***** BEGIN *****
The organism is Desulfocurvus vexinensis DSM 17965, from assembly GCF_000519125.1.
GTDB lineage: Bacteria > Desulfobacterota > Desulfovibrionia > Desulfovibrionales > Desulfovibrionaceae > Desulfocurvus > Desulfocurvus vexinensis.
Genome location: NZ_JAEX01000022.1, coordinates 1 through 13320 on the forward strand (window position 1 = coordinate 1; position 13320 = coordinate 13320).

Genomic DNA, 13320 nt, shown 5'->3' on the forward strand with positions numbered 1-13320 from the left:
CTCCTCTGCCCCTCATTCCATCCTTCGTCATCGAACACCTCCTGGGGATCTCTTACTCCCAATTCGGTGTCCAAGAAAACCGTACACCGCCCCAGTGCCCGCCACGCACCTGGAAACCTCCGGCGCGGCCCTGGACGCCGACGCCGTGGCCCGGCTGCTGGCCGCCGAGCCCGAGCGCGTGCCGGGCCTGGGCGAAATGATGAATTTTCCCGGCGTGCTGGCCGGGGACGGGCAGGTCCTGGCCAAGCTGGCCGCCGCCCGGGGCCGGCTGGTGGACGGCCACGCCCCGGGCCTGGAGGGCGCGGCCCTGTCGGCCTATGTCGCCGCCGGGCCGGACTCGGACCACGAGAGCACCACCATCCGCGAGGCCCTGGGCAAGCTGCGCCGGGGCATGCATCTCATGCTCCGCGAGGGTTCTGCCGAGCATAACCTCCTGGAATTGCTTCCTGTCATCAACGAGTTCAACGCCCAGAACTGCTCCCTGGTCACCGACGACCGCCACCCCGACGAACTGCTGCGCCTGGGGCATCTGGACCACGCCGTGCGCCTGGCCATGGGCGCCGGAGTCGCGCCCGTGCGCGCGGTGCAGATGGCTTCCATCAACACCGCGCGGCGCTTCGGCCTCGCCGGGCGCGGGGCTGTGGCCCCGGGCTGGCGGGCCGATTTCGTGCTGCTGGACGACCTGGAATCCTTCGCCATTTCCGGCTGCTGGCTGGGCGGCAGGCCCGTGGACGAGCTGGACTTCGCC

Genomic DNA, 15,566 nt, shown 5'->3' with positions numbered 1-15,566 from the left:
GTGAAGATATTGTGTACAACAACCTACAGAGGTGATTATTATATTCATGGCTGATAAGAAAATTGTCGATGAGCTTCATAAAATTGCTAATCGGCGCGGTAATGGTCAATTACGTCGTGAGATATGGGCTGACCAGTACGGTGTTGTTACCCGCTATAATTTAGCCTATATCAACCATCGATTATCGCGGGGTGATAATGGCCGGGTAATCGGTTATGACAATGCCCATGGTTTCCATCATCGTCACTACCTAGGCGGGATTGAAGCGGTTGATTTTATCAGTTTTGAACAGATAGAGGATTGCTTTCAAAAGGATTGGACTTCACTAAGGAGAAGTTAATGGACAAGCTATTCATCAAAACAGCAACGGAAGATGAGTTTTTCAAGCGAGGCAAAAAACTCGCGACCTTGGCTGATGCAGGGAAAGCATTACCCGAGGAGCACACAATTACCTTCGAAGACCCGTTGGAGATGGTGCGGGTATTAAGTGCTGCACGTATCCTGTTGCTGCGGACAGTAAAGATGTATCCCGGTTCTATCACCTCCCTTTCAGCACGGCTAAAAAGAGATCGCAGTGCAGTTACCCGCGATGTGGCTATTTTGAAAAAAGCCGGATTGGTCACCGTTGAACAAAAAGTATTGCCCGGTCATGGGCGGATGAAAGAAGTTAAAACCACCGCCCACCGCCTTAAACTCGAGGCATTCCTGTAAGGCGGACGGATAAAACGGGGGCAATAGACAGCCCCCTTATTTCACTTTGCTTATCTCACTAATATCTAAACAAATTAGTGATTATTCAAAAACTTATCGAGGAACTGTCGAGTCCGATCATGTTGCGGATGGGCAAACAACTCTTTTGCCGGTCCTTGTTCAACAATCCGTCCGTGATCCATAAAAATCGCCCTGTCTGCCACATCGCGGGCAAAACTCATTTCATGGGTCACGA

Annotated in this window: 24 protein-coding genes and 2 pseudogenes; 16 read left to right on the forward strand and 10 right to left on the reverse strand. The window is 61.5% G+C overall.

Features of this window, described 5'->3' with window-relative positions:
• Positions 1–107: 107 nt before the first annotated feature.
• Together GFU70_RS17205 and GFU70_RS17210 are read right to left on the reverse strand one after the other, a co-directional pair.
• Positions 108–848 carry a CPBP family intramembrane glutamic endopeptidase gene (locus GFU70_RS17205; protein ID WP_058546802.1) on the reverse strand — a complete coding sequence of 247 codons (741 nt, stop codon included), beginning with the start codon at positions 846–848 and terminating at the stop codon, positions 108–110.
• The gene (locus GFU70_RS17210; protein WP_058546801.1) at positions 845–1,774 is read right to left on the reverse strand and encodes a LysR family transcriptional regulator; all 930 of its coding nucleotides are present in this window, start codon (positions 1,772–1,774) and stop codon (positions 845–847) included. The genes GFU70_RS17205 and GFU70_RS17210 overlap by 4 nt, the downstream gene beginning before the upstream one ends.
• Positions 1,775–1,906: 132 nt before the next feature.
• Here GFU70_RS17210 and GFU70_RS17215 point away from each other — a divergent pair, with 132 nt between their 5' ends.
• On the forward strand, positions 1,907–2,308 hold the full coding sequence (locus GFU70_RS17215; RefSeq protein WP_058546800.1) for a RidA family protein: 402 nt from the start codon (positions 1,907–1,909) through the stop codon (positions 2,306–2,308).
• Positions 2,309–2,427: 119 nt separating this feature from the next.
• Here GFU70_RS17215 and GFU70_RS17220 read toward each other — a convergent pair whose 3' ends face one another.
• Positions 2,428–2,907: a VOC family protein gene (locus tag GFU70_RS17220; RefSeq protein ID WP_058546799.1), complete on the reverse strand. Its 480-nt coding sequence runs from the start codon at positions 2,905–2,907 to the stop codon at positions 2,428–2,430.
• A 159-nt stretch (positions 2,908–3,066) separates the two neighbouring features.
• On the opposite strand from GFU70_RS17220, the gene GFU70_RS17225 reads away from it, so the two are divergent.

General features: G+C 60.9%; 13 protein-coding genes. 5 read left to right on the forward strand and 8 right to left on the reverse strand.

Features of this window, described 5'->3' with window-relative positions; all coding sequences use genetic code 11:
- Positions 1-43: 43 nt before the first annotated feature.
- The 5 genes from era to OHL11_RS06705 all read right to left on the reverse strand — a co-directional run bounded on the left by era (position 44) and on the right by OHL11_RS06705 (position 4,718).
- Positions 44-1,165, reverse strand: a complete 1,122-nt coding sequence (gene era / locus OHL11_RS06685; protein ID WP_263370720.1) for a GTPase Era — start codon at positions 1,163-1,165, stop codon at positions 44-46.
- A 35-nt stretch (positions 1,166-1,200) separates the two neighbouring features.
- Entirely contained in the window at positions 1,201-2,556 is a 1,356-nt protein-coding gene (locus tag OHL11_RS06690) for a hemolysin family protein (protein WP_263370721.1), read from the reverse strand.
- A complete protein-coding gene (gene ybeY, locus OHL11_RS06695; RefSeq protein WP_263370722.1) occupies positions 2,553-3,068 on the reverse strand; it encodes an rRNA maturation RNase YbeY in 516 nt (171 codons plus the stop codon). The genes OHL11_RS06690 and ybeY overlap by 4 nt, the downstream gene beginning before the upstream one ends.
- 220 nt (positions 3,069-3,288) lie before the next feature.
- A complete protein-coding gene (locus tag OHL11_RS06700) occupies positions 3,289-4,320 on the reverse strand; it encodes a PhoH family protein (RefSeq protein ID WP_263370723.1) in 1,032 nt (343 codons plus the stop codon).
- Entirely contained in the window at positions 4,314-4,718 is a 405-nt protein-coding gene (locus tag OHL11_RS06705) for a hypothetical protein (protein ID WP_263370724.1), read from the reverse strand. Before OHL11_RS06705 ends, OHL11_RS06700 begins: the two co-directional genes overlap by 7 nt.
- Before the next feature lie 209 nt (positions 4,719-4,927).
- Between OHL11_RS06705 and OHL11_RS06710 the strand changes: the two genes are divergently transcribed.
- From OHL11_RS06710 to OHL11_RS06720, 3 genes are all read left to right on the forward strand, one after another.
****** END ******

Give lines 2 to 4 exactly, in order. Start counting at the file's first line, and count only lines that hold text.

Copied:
GTDB lineage: Bacteria > Desulfobacterota > Desulfovibrionia > Desulfovibrionales > Desulfovibrionaceae > Desulfocurvus > Desulfocurvus vexinensis.
Genome location: NZ_JAEX01000022.1, coordinates 1 through 13320 on the forward strand (window position 1 = coordinate 1; position 13320 = coordinate 13320).

Genomic DNA, 13320 nt, shown 5'->3' on the forward strand with positions numbered 1-13320 from the left: